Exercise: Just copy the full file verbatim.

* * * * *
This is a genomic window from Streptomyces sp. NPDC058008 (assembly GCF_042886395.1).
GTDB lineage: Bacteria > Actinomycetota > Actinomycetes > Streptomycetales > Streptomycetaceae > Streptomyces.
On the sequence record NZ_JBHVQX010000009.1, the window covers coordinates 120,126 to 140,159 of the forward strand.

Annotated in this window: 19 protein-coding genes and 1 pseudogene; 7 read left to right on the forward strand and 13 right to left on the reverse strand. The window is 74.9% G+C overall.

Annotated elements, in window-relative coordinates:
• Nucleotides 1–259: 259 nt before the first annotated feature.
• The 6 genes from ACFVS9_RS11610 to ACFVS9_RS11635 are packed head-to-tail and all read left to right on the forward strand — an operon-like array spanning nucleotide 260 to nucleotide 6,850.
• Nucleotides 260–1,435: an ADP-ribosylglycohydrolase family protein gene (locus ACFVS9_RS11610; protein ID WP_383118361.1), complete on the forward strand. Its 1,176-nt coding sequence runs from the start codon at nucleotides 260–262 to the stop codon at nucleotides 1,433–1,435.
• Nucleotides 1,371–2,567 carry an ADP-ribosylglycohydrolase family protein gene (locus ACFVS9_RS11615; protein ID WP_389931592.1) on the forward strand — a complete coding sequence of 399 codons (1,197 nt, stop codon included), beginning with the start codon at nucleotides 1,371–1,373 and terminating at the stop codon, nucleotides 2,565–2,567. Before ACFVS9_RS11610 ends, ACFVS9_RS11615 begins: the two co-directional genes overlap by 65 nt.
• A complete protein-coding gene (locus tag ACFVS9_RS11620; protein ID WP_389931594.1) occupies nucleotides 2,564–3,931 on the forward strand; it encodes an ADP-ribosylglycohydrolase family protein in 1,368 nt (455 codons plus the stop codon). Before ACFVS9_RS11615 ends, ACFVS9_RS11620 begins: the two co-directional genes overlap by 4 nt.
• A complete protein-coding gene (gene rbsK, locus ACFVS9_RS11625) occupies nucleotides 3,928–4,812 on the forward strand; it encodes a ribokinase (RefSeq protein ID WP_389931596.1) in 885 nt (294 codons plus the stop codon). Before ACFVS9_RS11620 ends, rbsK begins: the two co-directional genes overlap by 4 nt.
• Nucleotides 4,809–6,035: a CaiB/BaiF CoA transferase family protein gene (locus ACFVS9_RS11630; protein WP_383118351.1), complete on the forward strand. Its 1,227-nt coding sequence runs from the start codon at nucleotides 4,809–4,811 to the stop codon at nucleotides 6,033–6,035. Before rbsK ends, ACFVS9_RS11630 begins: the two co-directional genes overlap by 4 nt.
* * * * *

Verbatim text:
This is a genomic window from Streptomyces sp. NPDC058008 (assembly GCF_042886395.1).
GTDB lineage: Bacteria > Actinomycetota > Actinomycetes > Streptomycetales > Streptomycetaceae > Streptomyces.
On the sequence record NZ_JBHVQX010000009.1, the window covers coordinates 120,126 to 140,159 of the forward strand.

Annotated in this window: 19 protein-coding genes and 1 pseudogene; 7 read left to right on the forward strand and 13 right to left on the reverse strand. The window is 74.9% G+C overall.

Annotated elements, in window-relative coordinates:
• Nucleotides 1–259: 259 nt before the first annotated feature.
• The 6 genes from ACFVS9_RS11610 to ACFVS9_RS11635 are packed head-to-tail and all read left to right on the forward strand — an operon-like array spanning nucleotide 260 to nucleotide 6,850.
• Nucleotides 260–1,435: an ADP-ribosylglycohydrolase family protein gene (locus ACFVS9_RS11610; protein ID WP_383118361.1), complete on the forward strand. Its 1,176-nt coding sequence runs from the start codon at nucleotides 260–262 to the stop codon at nucleotides 1,433–1,435.
• Nucleotides 1,371–2,567 carry an ADP-ribosylglycohydrolase family protein gene (locus ACFVS9_RS11615; protein ID WP_389931592.1) on the forward strand — a complete coding sequence of 399 codons (1,197 nt, stop codon included), beginning with the start codon at nucleotides 1,371–1,373 and terminating at the stop codon, nucleotides 2,565–2,567. Before ACFVS9_RS11610 ends, ACFVS9_RS11615 begins: the two co-directional genes overlap by 65 nt.
• A complete protein-coding gene (locus tag ACFVS9_RS11620; protein ID WP_389931594.1) occupies nucleotides 2,564–3,931 on the forward strand; it encodes an ADP-ribosylglycohydrolase family protein in 1,368 nt (455 codons plus the stop codon). Before ACFVS9_RS11615 ends, ACFVS9_RS11620 begins: the two co-directional genes overlap by 4 nt.
• A complete protein-coding gene (gene rbsK, locus ACFVS9_RS11625) occupies nucleotides 3,928–4,812 on the forward strand; it encodes a ribokinase (RefSeq protein ID WP_389931596.1) in 885 nt (294 codons plus the stop codon). Before ACFVS9_RS11620 ends, rbsK begins: the two co-directional genes overlap by 4 nt.
• Nucleotides 4,809–6,035: a CaiB/BaiF CoA transferase family protein gene (locus ACFVS9_RS11630; protein WP_383118351.1), complete on the forward strand. Its 1,227-nt coding sequence runs from the start codon at nucleotides 4,809–4,811 to the stop codon at nucleotides 6,033–6,035. Before rbsK ends, ACFVS9_RS11630 begins: the two co-directional genes overlap by 4 nt.